1) conduct some research to provide support of your critical analysis of the advertisement via two sources of scholarly, peer-reviewed, sociological evidence (e.g. supporting why this type of cultural mediation is a problem – appealing to wider implications/historical context)
2) synthesize: demonstrate your understanding of the main scholarly arguments used to support your position by summarizing in your own words/demonstrating the ability to relate general evidence to a more specific example (e.g. framing the advertisement as an example of a contemporary cultural issue)
3) practice standard elements of style commonly used in research papers e.g. how to cite sources and document source references
After completing this assignment, you should:
1) better understand how a sociological approach can help identify and connect with ‘big issues’ in real-world, every-day examples
2) be able to distinguish between popular media sources (e.g. newspaper articles, magazines, documentaries) and peer-reviewed, scholarly research sources (e.g. academic journals)
3) have acquired experience reading scholarly research and summarizing in your own words
4) have experience relating general evidence/research to a more specific, current example
Give your ad analysis a unique title relevant to a social problem and the way it is represented in popular culture. There is no need to make a separate title page; the title should be on the first page at the top of the page, centred, and underlined. It might be helpful to try to create your title last (after you have already selected your topic and advertisement and put some thought into analyzing how the social problem.
First, write a paragraph or two describing the social problem that is the focus of your analysis while situating the problem based on how it isrepresented in the advertisement. The goal here is to introduce both the social problem and its relation to the advertisement, describing how the advertisement perpetuates and/or is an example of a manifestation of the problem. This introduction should be clear and concise; in other words, stay focused and to-the-point (e.g. while you may briefly address the cultural and historical context that will be developed further beyond the introduction, avoid using an overgeneralization about ‘human nature’ as a jumping-off point).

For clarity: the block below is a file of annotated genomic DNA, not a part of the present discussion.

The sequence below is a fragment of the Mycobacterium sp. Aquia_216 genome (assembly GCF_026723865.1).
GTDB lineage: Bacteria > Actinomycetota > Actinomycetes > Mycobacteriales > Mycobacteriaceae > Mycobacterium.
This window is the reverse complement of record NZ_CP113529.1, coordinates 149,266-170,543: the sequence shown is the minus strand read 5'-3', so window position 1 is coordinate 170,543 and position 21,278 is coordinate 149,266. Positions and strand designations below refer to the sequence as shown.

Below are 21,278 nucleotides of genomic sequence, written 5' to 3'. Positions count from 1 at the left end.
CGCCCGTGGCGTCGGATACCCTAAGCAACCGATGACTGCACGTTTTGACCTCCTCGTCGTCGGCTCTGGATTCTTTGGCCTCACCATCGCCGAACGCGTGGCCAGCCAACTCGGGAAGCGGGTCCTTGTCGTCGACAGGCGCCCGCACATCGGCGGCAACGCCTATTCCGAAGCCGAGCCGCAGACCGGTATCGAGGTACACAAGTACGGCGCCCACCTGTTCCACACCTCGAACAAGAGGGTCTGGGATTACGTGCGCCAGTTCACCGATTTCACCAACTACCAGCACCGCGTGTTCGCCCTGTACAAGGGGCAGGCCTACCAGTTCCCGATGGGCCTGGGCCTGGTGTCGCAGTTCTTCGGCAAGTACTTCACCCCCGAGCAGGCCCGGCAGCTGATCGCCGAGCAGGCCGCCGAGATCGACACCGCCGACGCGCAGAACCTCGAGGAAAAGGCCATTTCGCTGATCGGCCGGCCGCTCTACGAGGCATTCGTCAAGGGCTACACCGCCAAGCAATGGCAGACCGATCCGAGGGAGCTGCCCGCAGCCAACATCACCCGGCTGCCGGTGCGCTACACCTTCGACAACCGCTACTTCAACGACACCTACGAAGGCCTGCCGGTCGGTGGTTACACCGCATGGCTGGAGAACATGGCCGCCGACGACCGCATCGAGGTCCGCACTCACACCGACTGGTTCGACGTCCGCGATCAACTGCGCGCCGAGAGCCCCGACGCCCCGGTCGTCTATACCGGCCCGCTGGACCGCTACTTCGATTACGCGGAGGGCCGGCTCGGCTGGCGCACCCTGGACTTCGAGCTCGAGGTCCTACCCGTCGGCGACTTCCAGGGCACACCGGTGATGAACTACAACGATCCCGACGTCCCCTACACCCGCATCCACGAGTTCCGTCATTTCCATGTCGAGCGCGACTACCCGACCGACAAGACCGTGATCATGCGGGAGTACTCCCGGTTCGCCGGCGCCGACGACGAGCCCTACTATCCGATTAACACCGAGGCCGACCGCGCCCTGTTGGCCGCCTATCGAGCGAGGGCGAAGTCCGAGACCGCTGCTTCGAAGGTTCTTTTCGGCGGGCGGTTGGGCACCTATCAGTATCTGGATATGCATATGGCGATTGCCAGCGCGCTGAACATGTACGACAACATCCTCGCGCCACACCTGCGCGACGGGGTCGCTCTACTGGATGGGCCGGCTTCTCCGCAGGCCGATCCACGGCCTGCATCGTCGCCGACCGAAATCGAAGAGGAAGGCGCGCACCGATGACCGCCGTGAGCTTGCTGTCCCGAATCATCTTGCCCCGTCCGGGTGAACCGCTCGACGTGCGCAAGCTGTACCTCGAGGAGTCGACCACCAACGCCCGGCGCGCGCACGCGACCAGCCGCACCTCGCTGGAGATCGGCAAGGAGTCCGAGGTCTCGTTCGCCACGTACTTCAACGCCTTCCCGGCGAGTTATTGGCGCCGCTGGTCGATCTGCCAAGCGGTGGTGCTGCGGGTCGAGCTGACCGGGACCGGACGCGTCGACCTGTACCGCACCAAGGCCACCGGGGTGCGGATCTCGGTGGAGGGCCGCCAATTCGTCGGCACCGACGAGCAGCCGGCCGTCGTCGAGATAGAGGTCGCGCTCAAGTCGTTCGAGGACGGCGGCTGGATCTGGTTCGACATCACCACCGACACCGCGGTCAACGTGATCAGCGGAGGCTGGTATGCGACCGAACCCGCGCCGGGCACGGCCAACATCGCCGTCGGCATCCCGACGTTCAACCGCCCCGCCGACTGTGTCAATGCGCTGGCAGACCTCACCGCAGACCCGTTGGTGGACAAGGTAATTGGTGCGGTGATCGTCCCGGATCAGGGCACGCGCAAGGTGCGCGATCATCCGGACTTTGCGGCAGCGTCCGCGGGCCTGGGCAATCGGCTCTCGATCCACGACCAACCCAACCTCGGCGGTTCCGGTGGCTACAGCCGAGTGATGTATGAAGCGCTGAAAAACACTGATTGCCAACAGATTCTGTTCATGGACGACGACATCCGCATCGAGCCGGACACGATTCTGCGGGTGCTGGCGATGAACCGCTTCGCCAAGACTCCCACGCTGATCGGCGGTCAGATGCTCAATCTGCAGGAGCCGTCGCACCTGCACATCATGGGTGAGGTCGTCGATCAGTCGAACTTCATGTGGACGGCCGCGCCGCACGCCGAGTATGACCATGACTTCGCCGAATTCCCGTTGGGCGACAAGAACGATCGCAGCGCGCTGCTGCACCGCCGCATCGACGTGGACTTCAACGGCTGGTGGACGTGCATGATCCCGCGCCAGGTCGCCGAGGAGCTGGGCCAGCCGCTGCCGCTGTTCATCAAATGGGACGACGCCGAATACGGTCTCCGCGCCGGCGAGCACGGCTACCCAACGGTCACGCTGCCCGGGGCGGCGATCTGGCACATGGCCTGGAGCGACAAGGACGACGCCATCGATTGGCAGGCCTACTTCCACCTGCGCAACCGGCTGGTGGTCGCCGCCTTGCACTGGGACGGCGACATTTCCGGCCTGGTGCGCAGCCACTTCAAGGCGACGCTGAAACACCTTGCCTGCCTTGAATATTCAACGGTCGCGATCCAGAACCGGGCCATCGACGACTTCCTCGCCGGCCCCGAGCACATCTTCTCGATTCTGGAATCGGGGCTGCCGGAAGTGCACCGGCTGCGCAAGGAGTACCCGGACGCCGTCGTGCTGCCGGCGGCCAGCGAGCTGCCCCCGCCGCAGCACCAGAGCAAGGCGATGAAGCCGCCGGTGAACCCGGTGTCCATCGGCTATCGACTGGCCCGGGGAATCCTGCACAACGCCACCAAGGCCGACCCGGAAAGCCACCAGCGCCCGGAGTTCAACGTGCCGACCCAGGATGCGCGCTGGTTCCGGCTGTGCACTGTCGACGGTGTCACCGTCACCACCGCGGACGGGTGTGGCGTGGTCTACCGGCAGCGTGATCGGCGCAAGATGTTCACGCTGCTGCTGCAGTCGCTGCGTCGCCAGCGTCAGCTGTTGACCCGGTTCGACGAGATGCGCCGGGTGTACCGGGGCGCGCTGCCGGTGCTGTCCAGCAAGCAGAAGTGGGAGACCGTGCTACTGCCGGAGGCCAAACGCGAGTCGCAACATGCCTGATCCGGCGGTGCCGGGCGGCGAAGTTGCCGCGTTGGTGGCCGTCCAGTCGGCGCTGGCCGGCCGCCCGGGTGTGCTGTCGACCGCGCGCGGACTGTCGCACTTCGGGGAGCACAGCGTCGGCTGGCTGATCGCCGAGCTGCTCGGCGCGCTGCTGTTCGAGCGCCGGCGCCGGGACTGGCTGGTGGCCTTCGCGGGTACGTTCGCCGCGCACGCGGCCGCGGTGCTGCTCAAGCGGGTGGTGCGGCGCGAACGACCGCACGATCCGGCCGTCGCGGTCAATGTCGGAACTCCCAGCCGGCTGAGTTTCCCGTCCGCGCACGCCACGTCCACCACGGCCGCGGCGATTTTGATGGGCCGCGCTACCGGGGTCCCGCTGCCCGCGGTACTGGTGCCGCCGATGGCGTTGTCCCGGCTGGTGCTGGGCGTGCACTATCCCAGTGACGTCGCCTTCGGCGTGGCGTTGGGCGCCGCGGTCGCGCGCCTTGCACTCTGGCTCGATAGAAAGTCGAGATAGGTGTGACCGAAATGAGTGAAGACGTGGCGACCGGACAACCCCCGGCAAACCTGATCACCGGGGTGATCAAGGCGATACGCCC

The following questions may help you get started:
• What was the focus of the advertisement (i.e. what was centred in the promotion as being of value)? At the same time, what elements or dimensions of the social problem are portrayed?
(How) are these two questions related?
o Does the advertisement focus on a product which is itself problematic or was something about the way a product is advertised the issue? Both?
o Does it seem it was the advertiser’s intent to stir up cultural controversy or was this more likely an unintentional outcome (if there has been some cultural opposition) – i.e. was the social problem a manifest or latent function of the advertisement? (In other words, is it implicitly or explicitly part of the ad? Is it central or peripheral to the product being
• Describe specific elements of the advertisement so that the reader can follow your analysis without having seen the ad (i.e. “give them a visual” – with words/descriptive language). After identifying the social problem and how it is represented in the advertisement generally, focus on further developing the critical analytical question of how this raises a ‘bigger’ issue about cultural interpretations or representations of social problems; use the scholarly, sociological research to situate the problem from this advertisement within a broader cultural and historical context. Make specific reference to elements and descriptive details from the advertisement.
The main purpose of these developing paragraphs is to identify and describe ways that advertisements from popular cultural contribute to cultural interpretations of social problems, how they play a role in (re)producing meanings which mediate the understanding and experience of social and cultural reality. To accomplish these goals, address the following questions using two peer-reviewed, sociological sources (i.e. journal articles or books from university presses) to help you develop and support your arguments:
• How is what is being portrayed in the advertisement problematic? How does the advertisement (re)produce cultural meaning in a problematic way according to the scholarly evidence?
• How might this example be extrapolated to the broader cultural and historical context of the social problem’s existence?